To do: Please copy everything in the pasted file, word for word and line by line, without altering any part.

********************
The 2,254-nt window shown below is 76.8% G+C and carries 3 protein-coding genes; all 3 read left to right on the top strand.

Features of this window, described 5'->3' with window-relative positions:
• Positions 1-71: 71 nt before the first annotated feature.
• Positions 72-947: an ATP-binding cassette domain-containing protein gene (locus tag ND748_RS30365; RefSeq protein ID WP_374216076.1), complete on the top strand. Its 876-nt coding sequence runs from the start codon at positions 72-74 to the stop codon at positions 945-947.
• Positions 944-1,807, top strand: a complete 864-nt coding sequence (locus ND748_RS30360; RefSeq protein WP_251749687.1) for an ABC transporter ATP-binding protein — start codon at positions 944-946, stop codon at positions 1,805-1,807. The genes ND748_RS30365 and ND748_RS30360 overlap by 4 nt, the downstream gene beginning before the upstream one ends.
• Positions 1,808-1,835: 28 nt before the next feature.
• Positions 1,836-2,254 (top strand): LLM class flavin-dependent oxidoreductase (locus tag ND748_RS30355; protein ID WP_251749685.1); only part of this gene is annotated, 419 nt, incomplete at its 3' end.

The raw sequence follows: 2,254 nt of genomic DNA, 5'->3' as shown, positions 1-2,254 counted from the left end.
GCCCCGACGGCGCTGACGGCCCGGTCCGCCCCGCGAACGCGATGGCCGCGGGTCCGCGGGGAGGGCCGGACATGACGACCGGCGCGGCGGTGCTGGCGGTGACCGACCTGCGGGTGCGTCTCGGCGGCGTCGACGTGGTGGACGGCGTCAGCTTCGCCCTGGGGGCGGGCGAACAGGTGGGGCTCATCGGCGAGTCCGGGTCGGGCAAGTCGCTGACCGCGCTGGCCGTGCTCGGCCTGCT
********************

The 2,254-nt window shown below is 76.8% G+C and carries 3 protein-coding genes; all 3 read left to right on the top strand.

Features of this window, described 5'->3' with window-relative positions:
• Positions 1-71: 71 nt before the first annotated feature.
• Positions 72-947: an ATP-binding cassette domain-containing protein gene (locus tag ND748_RS30365; RefSeq protein ID WP_374216076.1), complete on the top strand. Its 876-nt coding sequence runs from the start codon at positions 72-74 to the stop codon at positions 945-947.
• Positions 944-1,807, top strand: a complete 864-nt coding sequence (locus ND748_RS30360; RefSeq protein WP_251749687.1) for an ABC transporter ATP-binding protein — start codon at positions 944-946, stop codon at positions 1,805-1,807. The genes ND748_RS30365 and ND748_RS30360 overlap by 4 nt, the downstream gene beginning before the upstream one ends.
• Positions 1,808-1,835: 28 nt before the next feature.
• Positions 1,836-2,254 (top strand): LLM class flavin-dependent oxidoreductase (locus tag ND748_RS30355; protein ID WP_251749685.1); only part of this gene is annotated, 419 nt, incomplete at its 3' end.

The raw sequence follows: 2,254 nt of genomic DNA, 5'->3' as shown, positions 1-2,254 counted from the left end.
GCCCCGACGGCGCTGACGGCCCGGTCCGCCCCGCGAACGCGATGGCCGCGGGTCCGCGGGGAGGGCCGGACATGACGACCGGCGCGGCGGTGCTGGCGGTGACCGACCTGCGGGTGCGTCTCGGCGGCGTCGACGTGGTGGACGGCGTCAGCTTCGCCCTGGGGGCGGGCGAACAGGTGGGGCTCATCGGCGAGTCCGGGTCGGGCAAGTCGCTGACCGCGCTGGCCGTGCTCGGCCTGCT